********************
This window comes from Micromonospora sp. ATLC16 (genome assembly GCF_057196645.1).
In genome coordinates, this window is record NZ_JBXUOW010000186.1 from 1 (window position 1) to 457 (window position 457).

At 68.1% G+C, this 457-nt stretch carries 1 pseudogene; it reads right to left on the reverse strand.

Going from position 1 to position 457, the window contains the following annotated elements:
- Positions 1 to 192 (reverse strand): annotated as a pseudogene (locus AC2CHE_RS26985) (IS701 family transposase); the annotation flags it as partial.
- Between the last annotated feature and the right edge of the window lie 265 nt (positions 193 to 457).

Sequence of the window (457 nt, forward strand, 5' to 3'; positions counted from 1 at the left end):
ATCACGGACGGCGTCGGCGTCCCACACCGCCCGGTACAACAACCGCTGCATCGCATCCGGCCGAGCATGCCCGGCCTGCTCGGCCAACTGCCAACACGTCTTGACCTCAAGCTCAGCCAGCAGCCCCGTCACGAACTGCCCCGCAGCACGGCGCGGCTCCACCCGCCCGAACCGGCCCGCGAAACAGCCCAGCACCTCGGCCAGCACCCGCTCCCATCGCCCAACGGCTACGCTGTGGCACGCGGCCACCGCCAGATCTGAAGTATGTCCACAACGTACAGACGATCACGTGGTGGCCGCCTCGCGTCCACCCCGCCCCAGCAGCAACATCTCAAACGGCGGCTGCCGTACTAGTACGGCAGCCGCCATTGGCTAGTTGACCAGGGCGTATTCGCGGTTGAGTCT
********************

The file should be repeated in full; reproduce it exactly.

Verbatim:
This window comes from Micromonospora sp. ATLC16 (genome assembly GCF_057196645.1).
In genome coordinates, this window is record NZ_JBXUOW010000186.1 from 1 (window position 1) to 457 (window position 457).

At 68.1% G+C, this 457-nt stretch carries 1 pseudogene; it reads right to left on the reverse strand.

Going from position 1 to position 457, the window contains the following annotated elements:
- Positions 1 to 192 (reverse strand): annotated as a pseudogene (locus AC2CHE_RS26985) (IS701 family transposase); the annotation flags it as partial.
- Between the last annotated feature and the right edge of the window lie 265 nt (positions 193 to 457).

Sequence of the window (457 nt, forward strand, 5' to 3'; positions counted from 1 at the left end):
ATCACGGACGGCGTCGGCGTCCCACACCGCCCGGTACAACAACCGCTGCATCGCATCCGGCCGAGCATGCCCGGCCTGCTCGGCCAACTGCCAACACGTCTTGACCTCAAGCTCAGCCAGCAGCCCCGTCACGAACTGCCCCGCAGCACGGCGCGGCTCCACCCGCCCGAACCGGCCCGCGAAACAGCCCAGCACCTCGGCCAGCACCCGCTCCCATCGCCCAACGGCTACGCTGTGGCACGCGGCCACCGCCAGATCTGAAGTATGTCCACAACGTACAGACGATCACGTGGTGGCCGCCTCGCGTCCACCCCGCCCCAGCAGCAACATCTCAAACGGCGGCTGCCGTACTAGTACGGCAGCCGCCATTGGCTAGTTGACCAGGGCGTATTCGCGGTTGAGTCT